No forensic, medical or physical evidence suggests Cesar Gonzales-Mugaburu sexually abused his foster sons over two decades, his attorney said Friday in closing remarks.
Donald Mates, Jr. of Hauppauge, one of the attorneys representing Gonzales-Mugaburu, told jurors that if they evaluated the alleged victims’ testimony individually, they would conclude that the accusers’ claims were simply not believable.
“It’s the quality of the evidence, not the quantity of the evidence, you should be focusing on,” Mates said in his summation in Suffolk County Court in Riverhead.
Gonzales-Mugaburu, 60, is charged with sexually abusing six boys in his care and of endangering the welfare of two more.
The alleged crimes occurred between 1996 and 2016 when the boys came to live with him as his foster children. The children had mental, intellectual, emotional and behavioral issues. He adopted the six boys he is accused of molesting.
He was arrested Jan. 20, 2016, and has pleaded not guilty. The most serious charge, predatory sexual assault against a child, carries a maximum sentence of 25 years to life.
Gonzales-Mugaburu was also charged with sexual misconduct for allegedly having sex with one of the family dogs.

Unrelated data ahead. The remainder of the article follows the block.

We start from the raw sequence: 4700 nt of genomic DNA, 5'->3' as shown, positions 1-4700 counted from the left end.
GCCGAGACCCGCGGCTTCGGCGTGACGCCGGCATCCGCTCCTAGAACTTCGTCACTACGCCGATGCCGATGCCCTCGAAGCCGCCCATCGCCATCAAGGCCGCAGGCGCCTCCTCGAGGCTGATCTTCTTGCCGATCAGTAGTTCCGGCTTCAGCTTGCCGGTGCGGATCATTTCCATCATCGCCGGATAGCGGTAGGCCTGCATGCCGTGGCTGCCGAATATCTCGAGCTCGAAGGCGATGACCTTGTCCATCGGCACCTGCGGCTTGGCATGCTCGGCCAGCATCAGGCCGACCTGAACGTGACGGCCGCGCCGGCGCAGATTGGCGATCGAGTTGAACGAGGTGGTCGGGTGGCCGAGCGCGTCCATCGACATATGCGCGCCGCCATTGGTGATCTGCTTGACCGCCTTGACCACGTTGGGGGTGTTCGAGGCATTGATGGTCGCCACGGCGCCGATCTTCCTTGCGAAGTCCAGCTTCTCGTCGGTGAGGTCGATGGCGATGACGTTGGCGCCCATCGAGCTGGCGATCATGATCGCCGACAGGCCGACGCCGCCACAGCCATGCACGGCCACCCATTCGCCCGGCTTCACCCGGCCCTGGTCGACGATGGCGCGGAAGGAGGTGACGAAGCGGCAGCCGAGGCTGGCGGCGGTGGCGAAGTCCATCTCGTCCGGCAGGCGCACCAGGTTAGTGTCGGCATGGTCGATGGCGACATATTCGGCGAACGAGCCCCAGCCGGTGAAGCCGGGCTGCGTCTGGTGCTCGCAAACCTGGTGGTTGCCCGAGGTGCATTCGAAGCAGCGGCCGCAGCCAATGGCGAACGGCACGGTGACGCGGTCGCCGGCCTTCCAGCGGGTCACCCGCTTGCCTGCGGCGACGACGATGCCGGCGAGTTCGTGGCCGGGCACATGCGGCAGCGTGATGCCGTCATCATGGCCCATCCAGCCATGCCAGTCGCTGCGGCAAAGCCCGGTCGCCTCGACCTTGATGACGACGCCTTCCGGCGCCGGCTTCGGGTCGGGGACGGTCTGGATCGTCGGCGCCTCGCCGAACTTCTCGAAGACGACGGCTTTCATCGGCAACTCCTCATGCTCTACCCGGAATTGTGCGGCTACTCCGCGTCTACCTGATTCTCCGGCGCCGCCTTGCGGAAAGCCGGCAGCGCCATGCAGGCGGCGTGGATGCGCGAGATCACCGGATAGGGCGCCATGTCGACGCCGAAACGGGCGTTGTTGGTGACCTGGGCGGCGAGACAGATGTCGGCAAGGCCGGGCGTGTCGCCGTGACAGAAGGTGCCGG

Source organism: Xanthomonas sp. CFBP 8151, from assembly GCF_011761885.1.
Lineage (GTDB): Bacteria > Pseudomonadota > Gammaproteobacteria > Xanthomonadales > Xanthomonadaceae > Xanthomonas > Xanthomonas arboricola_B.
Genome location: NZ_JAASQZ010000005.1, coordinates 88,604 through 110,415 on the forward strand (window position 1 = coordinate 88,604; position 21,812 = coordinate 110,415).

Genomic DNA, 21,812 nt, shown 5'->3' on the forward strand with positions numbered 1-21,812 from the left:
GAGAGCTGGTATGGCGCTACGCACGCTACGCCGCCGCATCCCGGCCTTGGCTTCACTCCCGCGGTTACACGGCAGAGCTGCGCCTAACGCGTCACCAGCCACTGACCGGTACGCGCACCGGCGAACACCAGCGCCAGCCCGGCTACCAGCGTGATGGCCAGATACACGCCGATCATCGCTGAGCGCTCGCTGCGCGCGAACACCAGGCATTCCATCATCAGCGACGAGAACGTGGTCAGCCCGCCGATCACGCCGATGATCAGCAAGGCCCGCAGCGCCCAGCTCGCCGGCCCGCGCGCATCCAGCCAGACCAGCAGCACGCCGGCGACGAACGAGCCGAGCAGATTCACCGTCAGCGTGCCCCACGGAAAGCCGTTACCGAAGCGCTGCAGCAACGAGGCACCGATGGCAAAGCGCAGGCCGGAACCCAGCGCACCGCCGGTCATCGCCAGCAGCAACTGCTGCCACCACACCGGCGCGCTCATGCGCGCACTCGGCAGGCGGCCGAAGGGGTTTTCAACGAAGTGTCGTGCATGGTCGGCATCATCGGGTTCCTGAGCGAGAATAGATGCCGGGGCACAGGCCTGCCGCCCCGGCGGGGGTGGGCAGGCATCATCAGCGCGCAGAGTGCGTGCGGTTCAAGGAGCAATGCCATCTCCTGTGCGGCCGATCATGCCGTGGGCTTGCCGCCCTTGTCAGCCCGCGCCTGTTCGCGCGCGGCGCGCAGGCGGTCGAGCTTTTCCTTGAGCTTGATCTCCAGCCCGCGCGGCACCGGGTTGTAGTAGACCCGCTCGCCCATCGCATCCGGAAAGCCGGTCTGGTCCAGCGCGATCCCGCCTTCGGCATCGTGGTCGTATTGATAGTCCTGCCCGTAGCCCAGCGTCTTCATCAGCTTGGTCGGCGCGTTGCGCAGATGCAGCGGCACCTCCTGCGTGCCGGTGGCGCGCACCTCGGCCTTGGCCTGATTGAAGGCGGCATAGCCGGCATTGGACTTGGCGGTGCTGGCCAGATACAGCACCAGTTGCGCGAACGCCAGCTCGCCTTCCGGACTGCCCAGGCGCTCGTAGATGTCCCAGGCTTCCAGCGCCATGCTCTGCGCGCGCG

In her closing statement, Suffolk Assistant District Attorney Christina Pinnola said the boys, some of whom are now men, described in vivid details the manner and frequency in which Gonzales-Mugaburu molested them, and punished them when they refused his demands.
“You didn’t hear from one kid, two kids; you heard from eight boys,” she said.
Their accounts, Pinnola said, are supported by each other’s testimony.
One of the alleged victims testified that twice he walked in on Gonzales-Mugaburu while he was having sex with one of the other boys, and that person corroborated the account.
“Each of these kids corroborated each other,” Pinnola said.
Portions of the alleged victims’ testimony — such as running away from home — were confirmed by neighbors, police officers and school officials.
“Hold him accountable for everything he’s done to these children,” she said.
The jury is scheduled to begin deliberations Monday.